William F. Claxton
Stuart Whitman - Ray Bennett
Janet Leigh - Gerry Bennett
Rory Calhoun - Cole Hillman
DeForest Kelley - Elgin Clark
Melanie Fullerton - Amanda Bennett
Paul Fix - Sheriff Cody
Genre - Science Fiction/Bad Animals/B-Movie/Cult
Running Time - 88 Minutes
Rabbits - cuddly, furry animals that hang out in gardens so they eat vegetation, such as carrots and lettece.
Rabbits - easy to maintain pets that do nothing but eat and poop.
Rabbits - cute mascot for Easter festivities each year.
Rabbits - something you can boil in a pot to send a message to your love that you're kind of ticked off at them for whatever reason [usually related with adultery].
Rabbits - something that grow huge and carnivorous when injected with hormones that will supposedly slow down their fertility.
Okay, so the last one doesn't happen unless you're living in the world that encapsulates 1972's MGM B-Movie, NIGHT OF THE LEPUS. But it should happen more often. I mean, why haven't more films about giant bunnies murdering stupid humans with their buck teeth been made before or since?
Oh that's right... that's because RABBITS AREN'T SCARY!!!
Still, that doesn't stop NIGHT OF THE LEPUS from trying to convince you that a giant hare epidemic would be disastrous to society. And while it fails greatly in that aspect, at least the film is good for a chuckle.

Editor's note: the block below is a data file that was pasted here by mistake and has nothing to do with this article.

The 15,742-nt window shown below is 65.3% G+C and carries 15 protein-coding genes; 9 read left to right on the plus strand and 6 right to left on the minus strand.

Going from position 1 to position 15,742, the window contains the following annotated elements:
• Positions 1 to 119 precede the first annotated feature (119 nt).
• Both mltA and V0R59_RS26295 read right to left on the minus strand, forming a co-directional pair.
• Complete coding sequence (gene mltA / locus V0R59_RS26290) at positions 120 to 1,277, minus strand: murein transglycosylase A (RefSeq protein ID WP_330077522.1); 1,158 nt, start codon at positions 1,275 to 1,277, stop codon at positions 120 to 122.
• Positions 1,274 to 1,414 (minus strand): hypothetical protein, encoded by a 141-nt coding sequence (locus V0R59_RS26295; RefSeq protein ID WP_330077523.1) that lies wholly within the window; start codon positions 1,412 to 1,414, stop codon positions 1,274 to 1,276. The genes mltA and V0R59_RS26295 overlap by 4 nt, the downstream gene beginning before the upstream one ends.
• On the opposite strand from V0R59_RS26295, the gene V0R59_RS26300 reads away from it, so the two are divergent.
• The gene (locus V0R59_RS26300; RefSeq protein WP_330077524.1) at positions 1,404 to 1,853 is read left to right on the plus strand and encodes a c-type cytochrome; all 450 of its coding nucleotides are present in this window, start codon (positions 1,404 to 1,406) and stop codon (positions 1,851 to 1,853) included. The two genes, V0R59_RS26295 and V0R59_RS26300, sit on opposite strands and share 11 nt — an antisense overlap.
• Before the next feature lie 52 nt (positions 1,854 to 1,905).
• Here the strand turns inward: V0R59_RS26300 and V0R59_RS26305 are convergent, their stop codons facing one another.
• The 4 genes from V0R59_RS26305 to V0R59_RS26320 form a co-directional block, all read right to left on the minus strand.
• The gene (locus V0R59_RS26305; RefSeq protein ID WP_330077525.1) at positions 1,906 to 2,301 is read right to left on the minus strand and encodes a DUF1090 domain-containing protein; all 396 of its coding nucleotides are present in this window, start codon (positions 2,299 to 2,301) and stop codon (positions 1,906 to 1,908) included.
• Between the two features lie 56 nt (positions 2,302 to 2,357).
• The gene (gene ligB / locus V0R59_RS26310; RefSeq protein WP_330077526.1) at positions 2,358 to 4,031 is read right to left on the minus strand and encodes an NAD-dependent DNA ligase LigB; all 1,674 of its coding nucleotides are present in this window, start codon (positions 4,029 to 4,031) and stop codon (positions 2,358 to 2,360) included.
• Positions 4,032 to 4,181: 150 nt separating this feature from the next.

In Arizona, a rancher named Cole Hillman (Rory Calhoun) needs the help of a husband-wife team of scientists named Ray (Stuart Whitman) and Gerry (Janet Leigh) Bennett to stop a massive rabbit infestation on his property without using toxins to get the job done. Ray believes he can create a hormone that would be able to interrupt the breeding cycle of these rabbits. Unfortunately, their stupid, annoying daughter Amanda (Melanie Fullerton) lets one of the experimented rabbits loose, causing it to breed with the others. This begins a chain of events where the rabbits have suddenly grown exponentially in size, now hungering meat instead of vegetables. Will the rabbits finally take over the world? Will the humans stop this new source of overpopulation? Either way, nothing in this film will answer the question: "What's up, Doc?"
NIGHT OF THE LEPUS, while probably mostly made due to the success of 1963's Alfred Hitchcock's classic THE BIRDS, was inspired by the giant killer animal films of the 1950s, such as THEM!, TARANTULA, and IT CAME FROM BENEATH THE SEA. In these films, science is the cause of the creation of these huge creatures that end up destroying the world. The thing is that the animals usually tampered with are threatening in their original sizes. Ants, spiders, and squids are threatening to many people. Rabbits, or lepus however, are not. It's hard to be afraid of an animal that does nothing but hop and wiggle its nose. Even in giant size in NIGHT OF THE LEPUS, that's all they do - only in slow motion. And that's why the film ends up being funnier than it was intended to be.